New Delhi, Dec 2013
Cross pollination is the new wave in international art. An exposition of multi-media art by nine contemporary Mexican artists at the Vadehra Art Gallery in the national capital brought the geographical antipodes — India and Mexico — on a shared cultural stage.
The works on show have tried to explore a wide range of socio-cultural similarities between the two nations with Indian visual metaphors around Nobel Laureate Octavio Paz’ literary perception of “An antipode So Close”— from his essay, “Antipodes of Coming and Going” in the “Light of India”. Paz served as the Mexican envoy to India in 1962. The curator uses Paz’ essay as a reference point for the show, “An Antipode So Close: Mexican Contemporary Art”.
One of the commonalities that binds Mexico to India — two emerging economies coping with the pace of post-colonial development issues and post modern aesthetic ethos — is environment. Ecology provides sustenance on two levels — as a source of lament because of its degradation and as a fountain spring of artistic expression for a whole generation of socially-committed practitioners of contemporary Mexican art like Marcela Armas, Gilberto Esparza and Ivan Puig. The trio in their series, “Fable of a Comeback”, refers to the vanishing natural ecology of Mexico and India – around the water bodies – as the context for their visual installations.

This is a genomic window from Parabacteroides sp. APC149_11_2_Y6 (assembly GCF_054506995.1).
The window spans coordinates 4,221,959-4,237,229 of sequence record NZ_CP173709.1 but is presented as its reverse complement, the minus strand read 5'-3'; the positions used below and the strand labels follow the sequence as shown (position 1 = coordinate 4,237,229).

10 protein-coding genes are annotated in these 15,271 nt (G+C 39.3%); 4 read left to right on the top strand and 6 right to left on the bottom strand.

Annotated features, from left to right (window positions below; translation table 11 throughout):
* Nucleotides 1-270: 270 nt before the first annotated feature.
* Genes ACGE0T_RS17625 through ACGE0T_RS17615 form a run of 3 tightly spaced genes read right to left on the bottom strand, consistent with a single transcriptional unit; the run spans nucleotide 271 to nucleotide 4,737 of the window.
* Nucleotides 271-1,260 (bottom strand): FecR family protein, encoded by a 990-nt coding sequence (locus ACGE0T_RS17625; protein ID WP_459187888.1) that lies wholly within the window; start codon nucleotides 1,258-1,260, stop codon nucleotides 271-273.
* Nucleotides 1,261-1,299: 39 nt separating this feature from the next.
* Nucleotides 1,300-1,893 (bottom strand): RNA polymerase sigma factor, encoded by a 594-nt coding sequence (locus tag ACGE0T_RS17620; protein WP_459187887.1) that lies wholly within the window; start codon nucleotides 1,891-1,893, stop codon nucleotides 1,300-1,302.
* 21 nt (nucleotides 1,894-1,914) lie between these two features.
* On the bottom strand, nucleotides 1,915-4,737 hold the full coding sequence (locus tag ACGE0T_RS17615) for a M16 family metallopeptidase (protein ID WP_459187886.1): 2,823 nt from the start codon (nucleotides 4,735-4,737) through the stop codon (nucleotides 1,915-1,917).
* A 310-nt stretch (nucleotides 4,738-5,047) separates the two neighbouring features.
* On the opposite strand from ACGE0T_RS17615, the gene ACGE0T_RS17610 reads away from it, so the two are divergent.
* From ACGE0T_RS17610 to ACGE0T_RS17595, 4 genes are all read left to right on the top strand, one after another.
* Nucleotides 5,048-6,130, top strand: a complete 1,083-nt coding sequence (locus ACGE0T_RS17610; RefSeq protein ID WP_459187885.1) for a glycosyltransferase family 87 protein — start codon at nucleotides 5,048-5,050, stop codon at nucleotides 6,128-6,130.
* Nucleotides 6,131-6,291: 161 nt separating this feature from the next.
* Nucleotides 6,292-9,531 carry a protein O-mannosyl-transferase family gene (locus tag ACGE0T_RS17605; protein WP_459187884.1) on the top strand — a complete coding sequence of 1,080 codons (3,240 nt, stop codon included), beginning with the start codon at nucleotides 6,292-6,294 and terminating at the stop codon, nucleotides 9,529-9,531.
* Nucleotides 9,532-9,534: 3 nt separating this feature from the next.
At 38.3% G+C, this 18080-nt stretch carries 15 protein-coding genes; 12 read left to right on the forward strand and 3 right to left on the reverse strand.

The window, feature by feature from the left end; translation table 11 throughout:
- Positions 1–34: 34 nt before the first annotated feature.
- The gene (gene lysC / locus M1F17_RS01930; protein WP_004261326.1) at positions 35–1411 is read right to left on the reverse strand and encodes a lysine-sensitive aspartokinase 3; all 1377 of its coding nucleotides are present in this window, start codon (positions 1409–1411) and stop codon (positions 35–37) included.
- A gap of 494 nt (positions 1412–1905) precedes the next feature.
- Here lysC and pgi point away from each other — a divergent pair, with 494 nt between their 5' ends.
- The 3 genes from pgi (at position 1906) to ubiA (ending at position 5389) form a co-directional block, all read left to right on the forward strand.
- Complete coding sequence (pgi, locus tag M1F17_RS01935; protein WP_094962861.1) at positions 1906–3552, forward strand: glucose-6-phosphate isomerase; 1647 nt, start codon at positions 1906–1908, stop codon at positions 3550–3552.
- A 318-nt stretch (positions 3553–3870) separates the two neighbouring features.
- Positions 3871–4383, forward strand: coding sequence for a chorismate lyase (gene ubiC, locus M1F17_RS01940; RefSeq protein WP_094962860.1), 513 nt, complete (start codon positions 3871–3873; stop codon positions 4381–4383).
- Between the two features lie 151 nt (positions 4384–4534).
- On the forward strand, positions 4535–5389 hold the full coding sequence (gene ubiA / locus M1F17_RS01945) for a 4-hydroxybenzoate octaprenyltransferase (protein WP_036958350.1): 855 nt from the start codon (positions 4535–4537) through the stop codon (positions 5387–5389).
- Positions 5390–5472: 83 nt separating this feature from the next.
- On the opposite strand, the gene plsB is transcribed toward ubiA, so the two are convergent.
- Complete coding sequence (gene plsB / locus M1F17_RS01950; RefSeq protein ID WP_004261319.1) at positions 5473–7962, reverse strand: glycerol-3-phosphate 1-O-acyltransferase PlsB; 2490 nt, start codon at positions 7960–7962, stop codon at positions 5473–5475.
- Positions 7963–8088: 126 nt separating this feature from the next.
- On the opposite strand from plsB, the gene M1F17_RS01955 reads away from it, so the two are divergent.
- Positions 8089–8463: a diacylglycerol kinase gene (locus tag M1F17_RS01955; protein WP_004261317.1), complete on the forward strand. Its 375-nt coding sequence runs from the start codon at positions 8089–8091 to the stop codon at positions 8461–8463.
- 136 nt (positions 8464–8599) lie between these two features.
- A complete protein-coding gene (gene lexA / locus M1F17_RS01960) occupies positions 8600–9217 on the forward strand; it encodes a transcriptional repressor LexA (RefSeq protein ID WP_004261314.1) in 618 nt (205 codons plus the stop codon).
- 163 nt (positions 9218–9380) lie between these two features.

The Triodo combines fantasy with visual reality in their work, “Fable of a Comeback” — an installation of video, animation and a resin model of whale vertebrae. A video footage shows sand dunes around the coast Baja California – on the Mexican side — where the fauna has changed over the decades with degrading environment. The trio uses the animated video of a “fable” — that narrates the story of a rescue of a part of the natural life which once inhabited the coast. The natural fauna includes a hare, a wolf, an eagle and a whale set against an eco-system of fragile sand and relentless blue sky.
The animation evokes nostalgia for what was there on the coast once upon a time — and now no more. It extends into a solid installation of a whale bone in memory of the mammal that is depleting on the waters off the Mexican coast and showing sunburns because of the thinning ozone layer, as scientific evidence suggests.
Artist Tania Candiani, in her photography-sound instrument installation, made at a residency in Colombia, pays tribute to a scene from Warner Herzog’s movie, “Fitzcarraldo (1982)”. Candiani connects a river, a boat and music as symbols of fragmented progress. A boat cruises on the Magdalena river with a gramophone playing classical music — three contrasting images symbolizing the haphazard drift of development in Mexico, which is said to languish in the shadow of United States of America.
In the Indian adaptation, Candiani uses Sindhi ghazal lamenting the slow decline of the river. The twin problems of modernization and eco-degradation are endemic in developing nations like Mexico, India, south east Asia and in BRIC (Brazil, Russia, India and China) bloc. A gramophone with a vinyl record conveys the impression of sound while the boat denotes movement. Progress has to be imagined — as unrelated as the gramophone and the boat.